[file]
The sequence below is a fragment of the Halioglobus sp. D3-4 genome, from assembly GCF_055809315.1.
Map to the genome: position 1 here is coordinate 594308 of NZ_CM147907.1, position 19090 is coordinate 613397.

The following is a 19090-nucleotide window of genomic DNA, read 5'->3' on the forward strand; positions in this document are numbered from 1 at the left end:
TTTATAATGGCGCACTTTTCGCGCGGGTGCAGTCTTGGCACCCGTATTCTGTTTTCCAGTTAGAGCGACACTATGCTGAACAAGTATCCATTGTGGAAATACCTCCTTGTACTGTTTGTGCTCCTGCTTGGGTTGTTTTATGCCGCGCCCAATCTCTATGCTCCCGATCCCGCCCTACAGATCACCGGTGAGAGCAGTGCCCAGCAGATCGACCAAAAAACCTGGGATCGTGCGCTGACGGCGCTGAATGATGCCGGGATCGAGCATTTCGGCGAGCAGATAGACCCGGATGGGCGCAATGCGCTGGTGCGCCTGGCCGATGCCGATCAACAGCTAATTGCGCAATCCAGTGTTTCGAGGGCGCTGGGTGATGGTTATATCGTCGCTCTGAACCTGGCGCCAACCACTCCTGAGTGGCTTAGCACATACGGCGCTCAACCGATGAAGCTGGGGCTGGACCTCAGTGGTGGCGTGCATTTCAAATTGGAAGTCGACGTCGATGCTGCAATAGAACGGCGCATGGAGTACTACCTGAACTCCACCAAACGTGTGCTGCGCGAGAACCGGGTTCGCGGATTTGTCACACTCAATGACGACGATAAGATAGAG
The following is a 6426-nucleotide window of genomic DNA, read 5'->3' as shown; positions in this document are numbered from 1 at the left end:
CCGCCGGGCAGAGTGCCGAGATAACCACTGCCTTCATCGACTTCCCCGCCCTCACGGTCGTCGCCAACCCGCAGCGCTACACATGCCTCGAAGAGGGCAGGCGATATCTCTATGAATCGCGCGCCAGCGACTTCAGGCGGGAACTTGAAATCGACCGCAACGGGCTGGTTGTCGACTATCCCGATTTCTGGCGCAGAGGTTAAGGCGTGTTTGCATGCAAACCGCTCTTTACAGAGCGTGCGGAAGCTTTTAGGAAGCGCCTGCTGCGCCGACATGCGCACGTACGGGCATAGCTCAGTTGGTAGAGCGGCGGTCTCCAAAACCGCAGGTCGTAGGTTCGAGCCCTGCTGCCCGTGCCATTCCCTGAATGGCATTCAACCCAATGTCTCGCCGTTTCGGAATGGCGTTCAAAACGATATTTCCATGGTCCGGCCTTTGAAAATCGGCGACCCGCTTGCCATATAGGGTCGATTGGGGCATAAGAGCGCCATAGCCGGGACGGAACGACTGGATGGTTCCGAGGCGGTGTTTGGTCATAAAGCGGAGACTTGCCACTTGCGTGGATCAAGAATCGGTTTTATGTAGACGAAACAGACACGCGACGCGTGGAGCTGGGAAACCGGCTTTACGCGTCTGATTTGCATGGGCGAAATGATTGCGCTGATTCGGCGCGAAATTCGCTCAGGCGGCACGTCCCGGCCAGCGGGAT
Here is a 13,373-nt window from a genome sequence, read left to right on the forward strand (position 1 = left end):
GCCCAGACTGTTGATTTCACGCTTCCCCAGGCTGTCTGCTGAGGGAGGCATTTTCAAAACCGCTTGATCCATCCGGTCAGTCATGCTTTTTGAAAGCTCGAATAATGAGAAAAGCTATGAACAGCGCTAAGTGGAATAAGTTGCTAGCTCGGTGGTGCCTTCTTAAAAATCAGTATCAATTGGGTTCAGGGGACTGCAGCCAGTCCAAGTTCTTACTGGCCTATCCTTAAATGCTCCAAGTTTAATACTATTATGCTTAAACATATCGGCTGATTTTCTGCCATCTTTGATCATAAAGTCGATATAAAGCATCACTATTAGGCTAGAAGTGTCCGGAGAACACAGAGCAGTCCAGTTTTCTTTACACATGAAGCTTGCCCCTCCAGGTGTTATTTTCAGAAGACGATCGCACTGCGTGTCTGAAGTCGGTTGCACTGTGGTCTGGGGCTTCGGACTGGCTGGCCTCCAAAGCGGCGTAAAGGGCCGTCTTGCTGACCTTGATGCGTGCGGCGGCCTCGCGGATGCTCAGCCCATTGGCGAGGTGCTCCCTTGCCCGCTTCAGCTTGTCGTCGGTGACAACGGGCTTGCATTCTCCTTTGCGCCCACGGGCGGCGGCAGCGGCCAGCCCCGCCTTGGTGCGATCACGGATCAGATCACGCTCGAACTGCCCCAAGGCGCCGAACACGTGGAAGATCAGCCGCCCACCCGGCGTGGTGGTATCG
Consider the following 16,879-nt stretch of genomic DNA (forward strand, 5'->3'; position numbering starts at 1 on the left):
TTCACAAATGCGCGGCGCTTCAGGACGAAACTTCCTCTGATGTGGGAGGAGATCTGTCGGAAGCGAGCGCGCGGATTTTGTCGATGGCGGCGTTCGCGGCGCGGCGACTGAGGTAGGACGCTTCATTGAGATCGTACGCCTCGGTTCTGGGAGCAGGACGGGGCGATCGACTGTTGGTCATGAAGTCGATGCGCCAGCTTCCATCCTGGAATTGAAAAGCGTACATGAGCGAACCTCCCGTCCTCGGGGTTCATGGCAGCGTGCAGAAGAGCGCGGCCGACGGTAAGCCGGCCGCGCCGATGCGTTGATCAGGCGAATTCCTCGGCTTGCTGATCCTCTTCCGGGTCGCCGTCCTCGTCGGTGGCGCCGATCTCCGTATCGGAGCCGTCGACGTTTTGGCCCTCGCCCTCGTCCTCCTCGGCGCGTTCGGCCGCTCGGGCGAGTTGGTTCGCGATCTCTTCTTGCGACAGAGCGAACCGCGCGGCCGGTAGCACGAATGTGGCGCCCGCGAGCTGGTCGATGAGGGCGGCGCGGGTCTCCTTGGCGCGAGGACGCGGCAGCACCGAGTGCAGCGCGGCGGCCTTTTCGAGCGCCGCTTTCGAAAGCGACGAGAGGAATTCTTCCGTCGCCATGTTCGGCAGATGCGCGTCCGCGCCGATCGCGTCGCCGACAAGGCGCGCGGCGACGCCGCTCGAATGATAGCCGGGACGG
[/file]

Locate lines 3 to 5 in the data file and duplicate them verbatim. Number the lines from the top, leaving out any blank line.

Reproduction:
The following is a 19090-nucleotide window of genomic DNA, read 5'->3' on the forward strand; positions in this document are numbered from 1 at the left end:
TTTATAATGGCGCACTTTTCGCGCGGGTGCAGTCTTGGCACCCGTATTCTGTTTTCCAGTTAGAGCGACACTATGCTGAACAAGTATCCATTGTGGAAATACCTCCTTGTACTGTTTGTGCTCCTGCTTGGGTTGTTTTATGCCGCGCCCAATCTCTATGCTCCCGATCCCGCCCTACAGATCACCGGTGAGAGCAGTGCCCAGCAGATCGACCAAAAAACCTGGGATCGTGCGCTGACGGCGCTGAATGATGCCGGGATCGAGCATTTCGGCGAGCAGATAGACCCGGATGGGCGCAATGCGCTGGTGCGCCTGGCCGATGCCGATCAACAGCTAATTGCGCAATCCAGTGTTTCGAGGGCGCTGGGTGATGGTTATATCGTCGCTCTGAACCTGGCGCCAACCACTCCTGAGTGGCTTAGCACATACGGCGCTCAACCGATGAAGCTGGGGCTGGACCTCAGTGGTGGCGTGCATTTCAAATTGGAAGTCGACGTCGATGCTGCAATAGAACGGCGCATGGAGTACTACCTGAACTCCACCAAACGTGTGCTGCGCGAGAACCGGGTTCGCGGATTTGTCACACTCAATGACGACGATAAGATAGAG
The following is a 6426-nucleotide window of genomic DNA, read 5'->3' as shown; positions in this document are numbered from 1 at the left end: